Affected persons have a duty to do everything possible to prevent disability, i.e. in consultation with doctors and other professionals, they must help to reintegrate them into the workplace – as far as their state of health allows.
- EL: Supplementary benefits
All those whose AHV and IV benefits are not sufficient to cover the minimum costs of living are entitled to receive EL.
Rights and obligations of the person entitled to receive
Every employee resident in Switzerland contributes to the insurance in pillar 1.
In the case of employment, the employee and employer share the contributions equally. Self-employed persons pay their contributions depending on their annual earned income.
The obligation to contribute to AHV starts at the age of 17 and ends at the regular retirement age (for women at 64, for men at 65).
The amount of the AHV pension is based on the average income earned during the contribution years. The minimum amount in 2021 is CHF 1,195; the maximum amount is CHF 2,390.
Pillar 2 in detail: occupational pension plan
Employees automatically belong to a pension fund that the employer selects for them. In contrast to
the first pillar, where contributions are distributed to the beneficiaries on a pay-as-you-go basis, the
pension fund is based on the following principle: each person pays a contribution into the pension fund based on their income, and in this way accumulates a credit balance over the course of their employment.
Self-employed persons are not obliged to pay into the pension fund. However, they can do so on a voluntary basis.
The occupational pension plan consists of two parts:
- Mandatory part
All employees are compulsorily insured from a minimum annual income of CHF 21,510 up to a maximum income of CHF 86,400.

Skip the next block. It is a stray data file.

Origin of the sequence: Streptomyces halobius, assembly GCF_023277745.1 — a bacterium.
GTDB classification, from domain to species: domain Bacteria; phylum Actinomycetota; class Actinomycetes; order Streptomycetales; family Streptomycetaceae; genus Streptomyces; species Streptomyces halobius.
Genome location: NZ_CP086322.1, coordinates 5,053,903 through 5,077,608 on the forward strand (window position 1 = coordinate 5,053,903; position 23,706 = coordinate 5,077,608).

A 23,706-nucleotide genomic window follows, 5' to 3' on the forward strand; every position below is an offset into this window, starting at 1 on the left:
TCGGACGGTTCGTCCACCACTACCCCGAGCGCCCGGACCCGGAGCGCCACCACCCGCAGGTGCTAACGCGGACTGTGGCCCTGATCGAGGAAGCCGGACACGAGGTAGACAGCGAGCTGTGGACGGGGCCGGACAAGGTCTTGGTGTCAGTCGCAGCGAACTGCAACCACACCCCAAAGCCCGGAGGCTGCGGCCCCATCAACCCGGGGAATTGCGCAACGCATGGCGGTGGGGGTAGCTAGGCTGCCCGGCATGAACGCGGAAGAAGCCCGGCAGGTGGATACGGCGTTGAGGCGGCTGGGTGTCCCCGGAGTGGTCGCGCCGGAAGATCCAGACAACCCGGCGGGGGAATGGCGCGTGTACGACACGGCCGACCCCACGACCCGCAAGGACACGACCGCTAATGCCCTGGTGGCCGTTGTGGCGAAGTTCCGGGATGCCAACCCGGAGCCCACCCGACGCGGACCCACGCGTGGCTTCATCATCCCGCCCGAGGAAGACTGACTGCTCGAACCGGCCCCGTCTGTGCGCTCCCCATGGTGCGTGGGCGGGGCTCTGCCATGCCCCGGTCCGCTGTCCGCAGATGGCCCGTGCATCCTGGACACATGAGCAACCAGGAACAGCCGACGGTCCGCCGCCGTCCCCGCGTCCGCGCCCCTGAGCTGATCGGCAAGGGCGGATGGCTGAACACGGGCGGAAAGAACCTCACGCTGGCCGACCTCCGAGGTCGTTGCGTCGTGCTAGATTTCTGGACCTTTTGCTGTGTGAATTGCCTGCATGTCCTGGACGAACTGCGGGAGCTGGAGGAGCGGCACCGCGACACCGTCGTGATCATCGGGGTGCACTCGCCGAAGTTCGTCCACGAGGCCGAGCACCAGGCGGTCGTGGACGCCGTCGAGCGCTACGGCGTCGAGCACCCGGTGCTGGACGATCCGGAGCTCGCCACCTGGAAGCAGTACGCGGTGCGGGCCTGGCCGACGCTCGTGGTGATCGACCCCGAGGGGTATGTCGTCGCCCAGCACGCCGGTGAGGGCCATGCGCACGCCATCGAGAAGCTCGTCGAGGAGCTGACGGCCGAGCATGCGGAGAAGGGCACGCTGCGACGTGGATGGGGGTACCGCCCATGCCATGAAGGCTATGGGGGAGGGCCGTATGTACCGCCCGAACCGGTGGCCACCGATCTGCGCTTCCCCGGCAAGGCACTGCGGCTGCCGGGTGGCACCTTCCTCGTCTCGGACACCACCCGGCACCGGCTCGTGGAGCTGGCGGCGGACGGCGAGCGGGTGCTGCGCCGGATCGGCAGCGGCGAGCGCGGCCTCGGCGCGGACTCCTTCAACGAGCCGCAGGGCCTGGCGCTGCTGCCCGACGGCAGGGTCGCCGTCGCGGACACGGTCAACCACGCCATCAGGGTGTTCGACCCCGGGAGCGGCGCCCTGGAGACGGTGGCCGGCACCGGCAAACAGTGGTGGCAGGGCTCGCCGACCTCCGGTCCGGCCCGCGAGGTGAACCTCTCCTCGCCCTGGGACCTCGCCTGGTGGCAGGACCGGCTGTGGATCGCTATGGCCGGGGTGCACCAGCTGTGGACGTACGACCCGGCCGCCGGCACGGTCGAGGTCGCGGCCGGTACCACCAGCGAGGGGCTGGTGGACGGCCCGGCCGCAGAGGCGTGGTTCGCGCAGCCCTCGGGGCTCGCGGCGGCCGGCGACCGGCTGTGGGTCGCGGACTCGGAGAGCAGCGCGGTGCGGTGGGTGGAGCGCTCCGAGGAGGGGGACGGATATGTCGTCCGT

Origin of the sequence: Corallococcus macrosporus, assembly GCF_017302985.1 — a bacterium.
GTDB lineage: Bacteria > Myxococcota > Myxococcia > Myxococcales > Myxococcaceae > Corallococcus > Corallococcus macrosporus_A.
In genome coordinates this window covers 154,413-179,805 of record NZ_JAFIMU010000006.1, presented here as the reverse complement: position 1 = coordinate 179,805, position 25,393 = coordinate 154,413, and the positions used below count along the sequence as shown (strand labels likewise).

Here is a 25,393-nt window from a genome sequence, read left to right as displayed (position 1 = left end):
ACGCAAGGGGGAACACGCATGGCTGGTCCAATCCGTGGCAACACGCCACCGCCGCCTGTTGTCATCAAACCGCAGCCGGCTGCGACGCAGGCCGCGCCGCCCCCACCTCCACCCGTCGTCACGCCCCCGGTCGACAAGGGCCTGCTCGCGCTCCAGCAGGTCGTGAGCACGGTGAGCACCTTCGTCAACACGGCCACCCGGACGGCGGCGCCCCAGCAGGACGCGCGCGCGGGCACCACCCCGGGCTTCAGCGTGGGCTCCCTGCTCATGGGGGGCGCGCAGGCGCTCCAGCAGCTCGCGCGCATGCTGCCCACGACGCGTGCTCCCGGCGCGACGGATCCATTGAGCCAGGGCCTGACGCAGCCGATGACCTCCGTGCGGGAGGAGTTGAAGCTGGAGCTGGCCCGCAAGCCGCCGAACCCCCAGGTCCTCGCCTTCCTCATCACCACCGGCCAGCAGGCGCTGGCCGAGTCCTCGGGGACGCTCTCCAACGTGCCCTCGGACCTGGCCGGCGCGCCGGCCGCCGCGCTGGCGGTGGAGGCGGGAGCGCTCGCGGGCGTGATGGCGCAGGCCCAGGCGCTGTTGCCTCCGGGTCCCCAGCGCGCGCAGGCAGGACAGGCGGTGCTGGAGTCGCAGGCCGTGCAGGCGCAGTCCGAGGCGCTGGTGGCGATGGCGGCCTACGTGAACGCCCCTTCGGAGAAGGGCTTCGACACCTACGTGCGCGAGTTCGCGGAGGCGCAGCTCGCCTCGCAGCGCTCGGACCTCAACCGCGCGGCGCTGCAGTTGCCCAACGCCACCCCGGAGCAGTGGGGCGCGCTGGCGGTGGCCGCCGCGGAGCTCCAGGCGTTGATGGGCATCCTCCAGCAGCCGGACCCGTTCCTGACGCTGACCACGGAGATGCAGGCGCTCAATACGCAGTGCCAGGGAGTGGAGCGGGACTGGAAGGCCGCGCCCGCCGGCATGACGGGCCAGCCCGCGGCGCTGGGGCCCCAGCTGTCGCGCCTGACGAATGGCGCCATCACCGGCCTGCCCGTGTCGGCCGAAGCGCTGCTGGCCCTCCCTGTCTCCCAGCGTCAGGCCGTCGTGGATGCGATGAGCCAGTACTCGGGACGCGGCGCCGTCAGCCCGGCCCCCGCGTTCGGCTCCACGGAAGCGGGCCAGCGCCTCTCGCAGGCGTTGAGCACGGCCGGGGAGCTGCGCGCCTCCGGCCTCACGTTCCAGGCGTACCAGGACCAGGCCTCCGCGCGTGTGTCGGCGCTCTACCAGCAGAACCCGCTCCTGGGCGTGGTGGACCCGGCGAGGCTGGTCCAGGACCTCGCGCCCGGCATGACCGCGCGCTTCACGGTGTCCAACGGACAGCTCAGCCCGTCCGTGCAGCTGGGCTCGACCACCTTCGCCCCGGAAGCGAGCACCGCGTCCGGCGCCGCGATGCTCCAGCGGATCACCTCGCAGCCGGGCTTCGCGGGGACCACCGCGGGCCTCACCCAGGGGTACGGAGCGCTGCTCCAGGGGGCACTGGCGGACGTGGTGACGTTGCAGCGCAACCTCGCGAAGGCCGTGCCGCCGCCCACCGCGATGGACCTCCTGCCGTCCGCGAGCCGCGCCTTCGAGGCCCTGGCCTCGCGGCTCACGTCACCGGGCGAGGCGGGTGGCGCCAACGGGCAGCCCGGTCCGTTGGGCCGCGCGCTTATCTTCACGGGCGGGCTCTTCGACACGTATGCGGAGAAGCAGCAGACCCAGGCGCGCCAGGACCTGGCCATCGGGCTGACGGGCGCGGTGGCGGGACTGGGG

The amounts paid in earn interest at a guaranteed minimum rate.
- Extra-mandatory part
If the income is above the maximum amount, this is allocated to the extra-mandatory part, whereby these are voluntary benefits of the respective pension fund. The interest rate at which interest is paid on the credit balance can vary from pension fund to pension fund.
Before reaching retirement age, you can choose between a lump-sum withdrawal and/or a lifelong pension.
Pillar 3 in detail: private pension provision
Every employed person is free to make private provision in addition to the insurance in pillars 1 and 2.
The types of pension provision in Pillar 3 can be divided into two areas:
- Bound precaution
This means that early withdrawal of benefits is only possible under certain conditions. In return, however, the contributions paid in can be deducted from income tax (up to a maximum amount), which reduces the annual tax burden.
In addition, the capital saved hereunder is not subject to wealth tax, and early capital payments are taxed at a lower rate.
- Free provision
In contrast to restricted pension provision, unrestricted pension provision is not subject to any statutory regulations regarding the amount of payments and the timing of payouts. Depending on the insurance product selected, insured persons are merely bound by the terms of their contract with the insurer.